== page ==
Who’s not voting in America?
While much has been said recently about voting rights, restrictions, legislation, fraud and court decisions, comparatively little has been mentioned about the many men and women not voting in America.
The proportion not voting in 2020 varied across the U.S. states. The highest percentages of Americans not voting were generally observed among the Southern states, including Oklahoma (45 percent), Arkansas (44 percent), West Virginia (43 percent) and Tennessee (40 percent). The lowest proportions not voting were in Minnesota (20 percent) and Colorado and Maine (both at slightly less than 24 percent).
Men had a slightly higher proportion not voting than women in the 2020 election, 35 and 32 percent, respectively. The proportions of eligible U.S. voters not voting among the country’s major social groups varied considerably. Hispanics had the highest level not voting in the recent election at 46 percent, followed by Asians at (41 percent), Blacks (37 percent), and whites (29 percent).
The percentages not voting in the November election also varied by age, as has been the general trend in previous elections. Younger Americans aged 18 to 34 years had the highest level of not voting at 43 percent. They were followed by those aged 35 to 64 years at 31 percent, with the elderly aged 65 and over having the lowest level of not voting at 26 percent.
Also, those not voting tended to have lower levels of education and income were more likely to be unmarried and less likely to be homeowners. The percentage earning $50,000 a year or less, for example, was twice as high among nonvoters than voters, 43 and 21 percent, respectively.
Although one-third of eligible American voters did not cast a ballot in the 2020 presidential election, it was the lowest level of not voting in a presidential election in more than a hundred years. Since the start of the 20th century, the highest proportions of eligible voters not voting in a U.S. presidential election, around 51 percent, were in 1920 and 1924, which was when American women gained suffrage.
In contrast, the lowest proportions of Americans not voting in a U.S. presidential election occurred during the nation’s turbulent times in the second half of the 19th century. In the 1876 and 1860 presidential elections, the proportions of eligible voters not casting a ballot were record lows for the country, approximately 17 and 18 percent, respectively.
The U.S. level of not voting in elections is higher than those of many OECD countries. For example, low percentages of the eligible populations not voting in recent elections where voting is not compulsory include Sweden (13 percent), Denmark (17 percent), South Korea (20 percent), and the Netherlands (21 percent). However, some countries have substantially higher levels of non-voting in recent elections than the U.S., including Switzerland 61 percent, Mexico and Poland both 51 percent, and Japan 47 percent.
The major reason why 77 million Americans didn’t cast ballots in the 2020 presidential election was that they were not registered to vote. Approximately 27 percent of all Americans aged 18 years or older, numbering 63 million men and women, had not registered to vote. Those 63 million unregistered U.S. citizens account for 82 percent of those who did not vote in the 2020 presidential election. The U.S. is one of the few countries that requires citizens to register for voting separately from the actual voting.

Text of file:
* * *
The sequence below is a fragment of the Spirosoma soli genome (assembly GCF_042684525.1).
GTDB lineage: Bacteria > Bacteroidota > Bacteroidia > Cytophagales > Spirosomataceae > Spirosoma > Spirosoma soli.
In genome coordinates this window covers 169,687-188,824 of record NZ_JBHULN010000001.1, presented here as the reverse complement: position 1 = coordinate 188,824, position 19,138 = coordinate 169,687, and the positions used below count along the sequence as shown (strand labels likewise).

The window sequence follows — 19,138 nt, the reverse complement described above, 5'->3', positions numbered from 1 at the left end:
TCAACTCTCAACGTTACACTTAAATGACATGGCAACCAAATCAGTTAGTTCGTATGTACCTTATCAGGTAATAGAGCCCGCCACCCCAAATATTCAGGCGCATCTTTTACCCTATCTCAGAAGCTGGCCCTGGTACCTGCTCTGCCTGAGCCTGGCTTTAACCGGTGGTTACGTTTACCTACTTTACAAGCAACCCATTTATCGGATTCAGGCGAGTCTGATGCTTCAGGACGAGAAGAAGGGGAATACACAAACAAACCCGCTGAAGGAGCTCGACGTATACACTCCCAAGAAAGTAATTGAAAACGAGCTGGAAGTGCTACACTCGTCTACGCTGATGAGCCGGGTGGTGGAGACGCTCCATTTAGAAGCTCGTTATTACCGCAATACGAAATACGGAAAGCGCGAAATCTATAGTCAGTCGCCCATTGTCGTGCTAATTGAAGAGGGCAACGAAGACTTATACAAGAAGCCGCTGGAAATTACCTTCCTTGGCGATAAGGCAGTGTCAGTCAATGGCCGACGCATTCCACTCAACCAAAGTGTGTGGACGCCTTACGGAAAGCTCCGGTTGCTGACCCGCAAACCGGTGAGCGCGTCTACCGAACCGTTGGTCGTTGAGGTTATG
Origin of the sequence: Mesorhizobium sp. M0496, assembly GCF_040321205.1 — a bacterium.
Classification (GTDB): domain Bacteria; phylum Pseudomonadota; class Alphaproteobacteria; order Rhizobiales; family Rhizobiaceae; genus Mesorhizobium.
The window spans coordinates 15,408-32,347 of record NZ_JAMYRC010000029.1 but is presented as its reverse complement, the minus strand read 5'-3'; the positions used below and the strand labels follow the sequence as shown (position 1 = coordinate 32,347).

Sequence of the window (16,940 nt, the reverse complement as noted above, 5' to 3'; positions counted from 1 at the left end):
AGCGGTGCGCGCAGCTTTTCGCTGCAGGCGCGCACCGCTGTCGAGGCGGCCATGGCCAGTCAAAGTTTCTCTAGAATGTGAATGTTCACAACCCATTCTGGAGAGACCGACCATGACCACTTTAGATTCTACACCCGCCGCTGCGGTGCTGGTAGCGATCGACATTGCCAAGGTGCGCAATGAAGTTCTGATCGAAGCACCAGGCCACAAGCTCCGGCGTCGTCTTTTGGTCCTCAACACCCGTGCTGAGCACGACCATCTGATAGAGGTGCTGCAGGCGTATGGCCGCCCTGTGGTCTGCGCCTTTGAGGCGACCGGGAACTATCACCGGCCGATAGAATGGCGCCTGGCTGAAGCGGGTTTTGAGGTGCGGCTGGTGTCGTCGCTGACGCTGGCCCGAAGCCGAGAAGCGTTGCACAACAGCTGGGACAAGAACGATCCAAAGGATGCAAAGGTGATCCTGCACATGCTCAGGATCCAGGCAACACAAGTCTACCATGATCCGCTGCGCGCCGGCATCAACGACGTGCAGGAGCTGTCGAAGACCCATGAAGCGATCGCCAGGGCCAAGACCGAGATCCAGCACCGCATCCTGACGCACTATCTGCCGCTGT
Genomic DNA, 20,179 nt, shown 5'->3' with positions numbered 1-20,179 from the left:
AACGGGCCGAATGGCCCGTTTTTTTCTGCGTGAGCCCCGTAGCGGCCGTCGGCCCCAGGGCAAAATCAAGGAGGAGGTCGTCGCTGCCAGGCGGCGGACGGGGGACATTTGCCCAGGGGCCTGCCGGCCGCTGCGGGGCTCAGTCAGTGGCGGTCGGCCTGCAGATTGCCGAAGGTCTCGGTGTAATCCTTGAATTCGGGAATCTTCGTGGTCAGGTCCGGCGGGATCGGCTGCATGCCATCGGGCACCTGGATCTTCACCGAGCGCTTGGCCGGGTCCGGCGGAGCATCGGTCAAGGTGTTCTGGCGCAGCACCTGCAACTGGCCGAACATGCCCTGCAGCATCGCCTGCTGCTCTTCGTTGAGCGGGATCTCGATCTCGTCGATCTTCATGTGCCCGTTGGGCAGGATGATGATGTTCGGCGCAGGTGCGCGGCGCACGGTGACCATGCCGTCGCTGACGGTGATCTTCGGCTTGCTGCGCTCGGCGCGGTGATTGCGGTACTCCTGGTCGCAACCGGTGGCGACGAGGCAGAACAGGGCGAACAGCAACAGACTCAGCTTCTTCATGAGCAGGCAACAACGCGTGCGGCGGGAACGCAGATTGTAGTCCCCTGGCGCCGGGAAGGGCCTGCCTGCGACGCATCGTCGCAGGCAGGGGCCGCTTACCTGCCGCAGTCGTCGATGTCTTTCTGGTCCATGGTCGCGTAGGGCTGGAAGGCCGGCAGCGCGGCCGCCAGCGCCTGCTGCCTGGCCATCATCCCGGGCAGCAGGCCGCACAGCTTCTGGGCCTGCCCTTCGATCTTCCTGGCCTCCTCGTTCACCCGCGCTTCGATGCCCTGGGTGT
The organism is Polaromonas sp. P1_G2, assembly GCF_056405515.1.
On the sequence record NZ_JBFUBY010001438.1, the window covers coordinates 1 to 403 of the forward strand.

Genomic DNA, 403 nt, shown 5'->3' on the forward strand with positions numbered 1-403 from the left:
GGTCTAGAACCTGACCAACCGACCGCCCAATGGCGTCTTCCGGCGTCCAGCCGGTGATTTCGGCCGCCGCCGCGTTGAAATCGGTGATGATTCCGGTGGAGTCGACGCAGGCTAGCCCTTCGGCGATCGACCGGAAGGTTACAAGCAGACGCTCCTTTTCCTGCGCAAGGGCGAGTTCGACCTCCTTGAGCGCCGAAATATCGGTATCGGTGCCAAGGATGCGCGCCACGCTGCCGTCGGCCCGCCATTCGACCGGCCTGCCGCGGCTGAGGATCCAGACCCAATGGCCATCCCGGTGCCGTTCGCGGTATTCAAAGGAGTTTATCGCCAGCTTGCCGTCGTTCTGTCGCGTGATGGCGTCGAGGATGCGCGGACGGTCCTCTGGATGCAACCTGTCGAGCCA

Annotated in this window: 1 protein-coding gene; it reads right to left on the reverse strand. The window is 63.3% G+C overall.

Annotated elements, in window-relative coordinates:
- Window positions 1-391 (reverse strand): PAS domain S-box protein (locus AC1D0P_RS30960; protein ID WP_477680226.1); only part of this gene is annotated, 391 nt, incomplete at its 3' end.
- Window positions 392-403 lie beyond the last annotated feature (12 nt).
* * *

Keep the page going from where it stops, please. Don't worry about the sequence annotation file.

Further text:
Other reasons offered by those who did not vote or failed to register to vote in the election included not being interested due to voter apathy, alienation, skepticism
Having difficulty voting, however, did not appear to play a significant role in not voting. In particular, the COVID-19 pandemic was not reported to be an important factor preventing people from registering or voting.
As it has been throughout the country’s 245-year history, voting rights remain a major divisive issue in America. Who votes, how they vote, under what circumstances and the fairness and legitimacy of elections are among the critical questions relating to voting rights that political leaders in Congress continue to negotiate.
Congressional discussions are currently underway as growing numbers of states are introducing bills or have already passed measures that impact voting. Among those measures are the issues of mail voting, early voting, voter registration, voter identification, assistance to voters, disenfranchisement, mail ballot drop boxes, donor contributions to operational budgets and oversight for free and fair elections.
The outcomes of the Congressional discussions, which appear to be faltering, and their consequences on the voting rights in the years ahead remain unclear. However, several things seem evident at this time.
First, voting rights will remain a highly controversial partisan issue dividing the country’s political leadership well into the future. The major parties in Congress differ considerably regarding the federal government’s role in voting throughout the country.
Second, voting in U.S. elections will continue to be deemed one of the most significant things that citizens can do to participate in their country’s democracy. No matter the political perspective, voting is widely considered fundamental to ensuring America’s way of life.
And third, despite voting’s centrality to the nation, for the foreseeable future, relatively high proportions of eligible U.S. voters, perhaps a third to half, will likely not vote. Those levels of not voting in elections remain among the many troubling signs for America’s democracy in the 21st century.
Joseph Chamie is a consulting demographer, a former director of the United Nations Population Division and author of numerous publications on population issues, including his recent book, “Births, Deaths, Migrations and Other Important Population Matters.”